Adams, 233 F.3d at 1246.
Fed. R. Civ. P. 56(c)(4).
Id.; Argo v. Blue Cross & Blue Shield of Kan., Inc., 452 F.3d 1193, 1199 (10th Cir. 2006) (citation
Celotex Corp. v. Catrett, 477 U.S. 317, 327 (1986) (quoting Fed. R. Civ. P. 1).
Conaway v. Smith, 853 F.2d 789, 794 (10th Cir. 1988).
Defendants’ description of some of Plaintiff’s claims. But the description of Plaintiff’s claims is
neither a factual dispute, nor a dispute material to the issues at hand. Plaintiff asserts additional
facts, many of which Defendants do not dispute, except as to their materiality. The following
facts are either uncontroverted, stipulated to, or taken in the light most favorable to Plaintiff.
Nebraska Furniture Mart (“NFM”) issued a line of credit to Plaintiff on or about
October 26, 2007; and Plaintiff purchased furniture and other goods from NFM. Plaintiff later
defaulted on his payments to NFM. Thereafter, NFM engaged Defendant Evans & Mullinix to
collect the debt owed by Plaintiff, and on March 19, 2009, NFM forwarded its file to Defendant
Evans & Mullinix.
Sometime after March 19, 2009, Defendant Jo Ann Butaud sent a demand letter to
Plaintiff, informing him that NFM had declared the balance due and threatening to file suit if
Plaintiff failed to make arrangements to pay. Butaud is an attorney licensed to practice in
Kansas and Missouri and is a shareholder and officer of Evans & Mullinix. On March 27, 2009,
Defendants filed a lawsuit on behalf of NFM against Plaintiff in the District Court of Wyandotte
County, Kansas, to collect amounts owed by Plaintiff to NFM.
On May 20, 2009, a Consent Judgment was entered in favor of NFM in the amount of
$1,987.00, plus costs, prejudgment interest, attorney’s fees, and interest. Immediately after the
hearing on that date, May 20, Plaintiff and Defendants entered into a payment agreement.
Plaintiff agreed to pay $150 by June 17, 2009, another $150 by July 17, 2009, and then to
renegotiate the remaining balance until paid in full. Defendants sent and Plaintiff received a
letter dated May 28, 2009, memorializing this agreement, and advising Plaintiff that if he did not
remit the payments as agreed, Defendants would pursue all further collection remedies for NFM.
Plaintiff did not remit payments in the agreed upon amounts, nor upon the agreed
deadlines. Instead, Plaintiff paid $100 on June 24, 2009 and $50 on July 2, 2009. Plaintiff made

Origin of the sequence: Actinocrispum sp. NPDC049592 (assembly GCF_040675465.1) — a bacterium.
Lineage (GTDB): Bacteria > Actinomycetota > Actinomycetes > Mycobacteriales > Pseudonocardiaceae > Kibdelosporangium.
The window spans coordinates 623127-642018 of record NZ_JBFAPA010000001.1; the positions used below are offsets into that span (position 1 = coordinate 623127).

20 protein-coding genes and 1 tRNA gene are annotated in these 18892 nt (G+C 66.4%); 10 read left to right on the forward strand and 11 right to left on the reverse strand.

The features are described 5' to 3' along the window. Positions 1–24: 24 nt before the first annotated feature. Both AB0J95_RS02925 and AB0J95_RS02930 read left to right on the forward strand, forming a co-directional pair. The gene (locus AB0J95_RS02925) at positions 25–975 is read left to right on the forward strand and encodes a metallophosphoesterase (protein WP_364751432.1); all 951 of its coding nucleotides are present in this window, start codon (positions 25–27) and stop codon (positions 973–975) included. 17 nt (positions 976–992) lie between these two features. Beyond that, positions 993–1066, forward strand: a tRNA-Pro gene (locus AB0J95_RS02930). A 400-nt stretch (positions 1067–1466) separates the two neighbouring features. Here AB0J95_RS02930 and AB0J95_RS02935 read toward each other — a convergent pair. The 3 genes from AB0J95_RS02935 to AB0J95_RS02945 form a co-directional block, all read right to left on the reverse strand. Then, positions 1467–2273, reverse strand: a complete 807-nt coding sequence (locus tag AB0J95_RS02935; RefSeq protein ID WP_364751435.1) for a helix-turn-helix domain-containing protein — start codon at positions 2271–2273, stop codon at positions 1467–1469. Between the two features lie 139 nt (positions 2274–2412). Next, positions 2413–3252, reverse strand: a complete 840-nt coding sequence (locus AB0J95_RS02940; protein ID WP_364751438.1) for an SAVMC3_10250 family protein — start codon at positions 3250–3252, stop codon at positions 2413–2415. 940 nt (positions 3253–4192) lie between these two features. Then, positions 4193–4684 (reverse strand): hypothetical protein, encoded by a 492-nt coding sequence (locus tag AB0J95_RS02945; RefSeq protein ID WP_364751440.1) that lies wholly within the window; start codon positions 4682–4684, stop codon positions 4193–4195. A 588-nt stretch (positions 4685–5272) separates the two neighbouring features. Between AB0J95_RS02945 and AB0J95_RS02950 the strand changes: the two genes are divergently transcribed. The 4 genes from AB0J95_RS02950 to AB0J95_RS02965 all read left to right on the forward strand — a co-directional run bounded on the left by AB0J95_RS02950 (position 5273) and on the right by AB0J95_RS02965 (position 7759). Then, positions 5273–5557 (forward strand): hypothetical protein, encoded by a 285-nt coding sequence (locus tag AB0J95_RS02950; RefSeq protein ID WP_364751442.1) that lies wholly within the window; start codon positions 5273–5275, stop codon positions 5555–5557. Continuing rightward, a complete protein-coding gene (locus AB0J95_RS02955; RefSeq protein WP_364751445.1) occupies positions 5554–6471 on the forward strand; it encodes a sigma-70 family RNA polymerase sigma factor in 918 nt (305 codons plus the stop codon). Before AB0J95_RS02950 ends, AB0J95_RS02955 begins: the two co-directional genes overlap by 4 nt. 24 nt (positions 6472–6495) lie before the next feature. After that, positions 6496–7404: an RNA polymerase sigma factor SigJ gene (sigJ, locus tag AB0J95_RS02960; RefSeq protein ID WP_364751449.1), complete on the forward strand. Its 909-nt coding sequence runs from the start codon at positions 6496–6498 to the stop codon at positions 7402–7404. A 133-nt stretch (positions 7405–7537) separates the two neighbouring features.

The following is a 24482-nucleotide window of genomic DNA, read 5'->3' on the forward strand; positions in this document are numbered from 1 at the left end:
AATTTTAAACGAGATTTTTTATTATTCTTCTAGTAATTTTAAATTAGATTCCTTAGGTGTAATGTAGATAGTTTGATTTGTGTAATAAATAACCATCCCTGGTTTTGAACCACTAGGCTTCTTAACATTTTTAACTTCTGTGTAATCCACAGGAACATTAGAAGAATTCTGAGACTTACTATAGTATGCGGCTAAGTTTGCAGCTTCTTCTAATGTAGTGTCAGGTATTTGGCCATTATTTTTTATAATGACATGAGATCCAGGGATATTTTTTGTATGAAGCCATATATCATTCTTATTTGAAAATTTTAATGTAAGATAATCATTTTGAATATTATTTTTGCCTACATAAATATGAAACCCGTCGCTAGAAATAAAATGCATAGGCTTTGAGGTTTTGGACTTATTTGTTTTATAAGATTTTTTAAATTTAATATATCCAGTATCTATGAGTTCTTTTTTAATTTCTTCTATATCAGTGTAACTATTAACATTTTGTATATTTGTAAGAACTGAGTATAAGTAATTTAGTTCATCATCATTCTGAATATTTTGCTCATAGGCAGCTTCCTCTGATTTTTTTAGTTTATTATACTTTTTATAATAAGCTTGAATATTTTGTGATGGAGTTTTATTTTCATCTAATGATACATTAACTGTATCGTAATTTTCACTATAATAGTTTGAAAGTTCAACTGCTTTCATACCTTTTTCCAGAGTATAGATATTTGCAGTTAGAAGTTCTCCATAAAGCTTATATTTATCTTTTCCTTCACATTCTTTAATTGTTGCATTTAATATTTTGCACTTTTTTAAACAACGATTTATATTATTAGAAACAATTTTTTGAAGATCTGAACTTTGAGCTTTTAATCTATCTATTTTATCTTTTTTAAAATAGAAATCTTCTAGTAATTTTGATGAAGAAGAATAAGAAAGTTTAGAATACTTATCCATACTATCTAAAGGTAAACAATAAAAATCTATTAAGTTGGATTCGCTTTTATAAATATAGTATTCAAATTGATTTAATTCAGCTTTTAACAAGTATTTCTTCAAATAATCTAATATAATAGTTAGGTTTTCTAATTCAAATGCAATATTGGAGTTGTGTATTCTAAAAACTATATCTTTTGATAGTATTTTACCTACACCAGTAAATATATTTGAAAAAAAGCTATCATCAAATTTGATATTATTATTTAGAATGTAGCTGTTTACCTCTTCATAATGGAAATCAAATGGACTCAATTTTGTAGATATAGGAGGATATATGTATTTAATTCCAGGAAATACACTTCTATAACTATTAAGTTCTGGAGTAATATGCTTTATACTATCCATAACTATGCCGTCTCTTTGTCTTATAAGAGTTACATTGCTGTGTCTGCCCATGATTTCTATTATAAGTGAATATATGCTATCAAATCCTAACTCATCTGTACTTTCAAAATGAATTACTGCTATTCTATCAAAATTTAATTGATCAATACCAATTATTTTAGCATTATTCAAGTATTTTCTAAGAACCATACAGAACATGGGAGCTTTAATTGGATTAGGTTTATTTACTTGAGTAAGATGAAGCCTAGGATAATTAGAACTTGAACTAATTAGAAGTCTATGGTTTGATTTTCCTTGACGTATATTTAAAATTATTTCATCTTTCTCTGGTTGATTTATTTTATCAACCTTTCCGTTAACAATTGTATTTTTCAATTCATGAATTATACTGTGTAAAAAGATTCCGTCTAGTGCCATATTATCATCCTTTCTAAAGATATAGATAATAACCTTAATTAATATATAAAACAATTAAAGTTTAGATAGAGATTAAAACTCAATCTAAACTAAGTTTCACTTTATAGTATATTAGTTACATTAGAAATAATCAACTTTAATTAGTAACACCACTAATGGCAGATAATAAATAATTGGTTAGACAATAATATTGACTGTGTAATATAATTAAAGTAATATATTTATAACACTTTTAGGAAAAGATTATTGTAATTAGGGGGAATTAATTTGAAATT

both of these payments with his Citibank debit card. The Kansas Department of Labor, through
Citibank, deposited unemployment benefits payments onto this debit card. Plaintiff did not
disclose to Defendants, at that time, that this Citibank debit card was how he received
unemployment benefits from the state.
On September 2, 2009, Defendants filed an Application for Examination of Judgment
Debtor; Judge Grosko approved the application on that same date and issued an Order directing
Plaintiff to appear for a Hearing in Aid of Execution on October 14, 2009. Plaintiff was served
with this Order, and duly appeared at the hearing on October 14, where he was examined under
oath by Defendant Butaud. Plaintiff testified that he was unemployed, that he had little, if any,
property with which to satisfy the judgment, and that he had a debit card from Citibank. Plaintiff
did not testify or otherwise advise Defendant Butaud of the source of the funds in the Citibank
On October 14, 2009, Plaintiff and Defendant Butaud agreed to a new payment plan:
Plaintiff would pay $75 every two weeks, starting on October 28, 2009, until the debt was paid
in full. Defendants sent and Plaintiff received a letter dated October 16, 2009, memorializing
this agreement and again advising Plaintiff that if he did not remit the payments as agreed,
Defendants would pursue all further collection remedies for NFM. Plaintiff did not comply with
the terms of this agreement either. Instead, on November 12, 2009, Plaintiff made a single,
untimely payment of $75 with his Citibank debit card, and then no additional payments until
November 8, 2010.
On January 15, 2010, Defendants filed a Request for Garnishment, seeking to attach
funds by Brotherhood Bank; an Order of Garnishment was issued, but eventually released by
Defendants without attaching any funds. Brotherhood Bank reported that it did not hold any of
Plaintiff’s funds in its possession.
On February 9, 2010, Defendants filed a Request for Garnishment to attach funds held by
Citibank; and an Order of Garnishment was issued. On March 4, 2010, Plaintiff filed a Request
for Hearing on the Request for Garnishment of the funds held by Citibank, in which Plaintiff
asserted that the Citibank funds were unemployment benefits and thus exempt from garnishment.
Defendants were previously unaware that Plaintiff was receiving unemployment benefits and